Defendant was arrested and detained. Two days before jury selection was to begin, Defendant signed an agreement with the Government wherein he pled guilty and agreed to cooperate. In his plea agreement, executed on March 24, 2009, and which incorporated the cooperation agreement, he admitted to facts providing culpability for possession of cocaine with intent to distribute and conspiracy to distribute cocaine, covering events occurring between 2003 and 2007. In return, the Government granted him, among other things, use immunity conditioned on his continuing cooperation. The terms of the informal immunity agreement relevant to the cooperation read, in pertinent part:

1. The United States agrees that no statement made or information provided pursuant to this agreement may be directly introduced as evidence against your client in any criminal case, including sentencing, excepting (1) a prosecution for making a false statement or perjury, and (2) use as impeachment or rebuttal evidence should he subsequently testify or take a factual position contrary to the information he provides. The United States will be free to make indirect, or derivative, use of his statements. This agreement means only that the fact he made certain incriminating statements pursuant to this agreement may not itself be introduced as evidence against him. The United States will also remain free to discharge its duty to the court by informing the court of any information he provides. The court will be notified that such information was obtained pursuant to this grant of use immunity.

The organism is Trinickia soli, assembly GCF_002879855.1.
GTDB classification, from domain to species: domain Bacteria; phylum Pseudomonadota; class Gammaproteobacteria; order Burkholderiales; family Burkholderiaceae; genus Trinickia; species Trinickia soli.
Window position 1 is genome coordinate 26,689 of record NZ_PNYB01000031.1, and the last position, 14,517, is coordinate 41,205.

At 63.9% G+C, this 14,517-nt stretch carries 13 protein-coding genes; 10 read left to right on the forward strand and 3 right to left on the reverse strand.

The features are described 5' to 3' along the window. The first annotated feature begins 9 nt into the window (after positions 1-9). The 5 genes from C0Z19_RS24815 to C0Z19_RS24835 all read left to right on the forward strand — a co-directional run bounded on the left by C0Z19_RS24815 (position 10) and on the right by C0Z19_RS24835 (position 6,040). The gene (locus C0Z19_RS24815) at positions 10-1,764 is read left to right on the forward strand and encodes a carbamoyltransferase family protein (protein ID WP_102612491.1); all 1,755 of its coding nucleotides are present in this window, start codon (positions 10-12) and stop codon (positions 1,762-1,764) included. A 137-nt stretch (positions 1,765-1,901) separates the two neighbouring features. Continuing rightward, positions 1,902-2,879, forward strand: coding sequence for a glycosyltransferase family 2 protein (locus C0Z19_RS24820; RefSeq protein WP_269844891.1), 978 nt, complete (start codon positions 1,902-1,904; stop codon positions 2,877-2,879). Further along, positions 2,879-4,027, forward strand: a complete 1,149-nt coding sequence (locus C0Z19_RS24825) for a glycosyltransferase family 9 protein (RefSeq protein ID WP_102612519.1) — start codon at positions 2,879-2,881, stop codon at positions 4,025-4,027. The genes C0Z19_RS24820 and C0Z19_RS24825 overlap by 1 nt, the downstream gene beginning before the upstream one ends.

2. In return, your client agrees that he will provide complete and truthful information to law enforcement officials regarding his criminal conduct and everything he knows or has reason to believe about the criminal conduct of others. He also agrees to produce any and all documents and physical evidence of any kind in his possession or under his control that relates to the information he provides.
3. He agrees to provide complete and truthful testimony to any grand jury, trial jury, or judge in any proceeding in which he may be called to testify by the United States.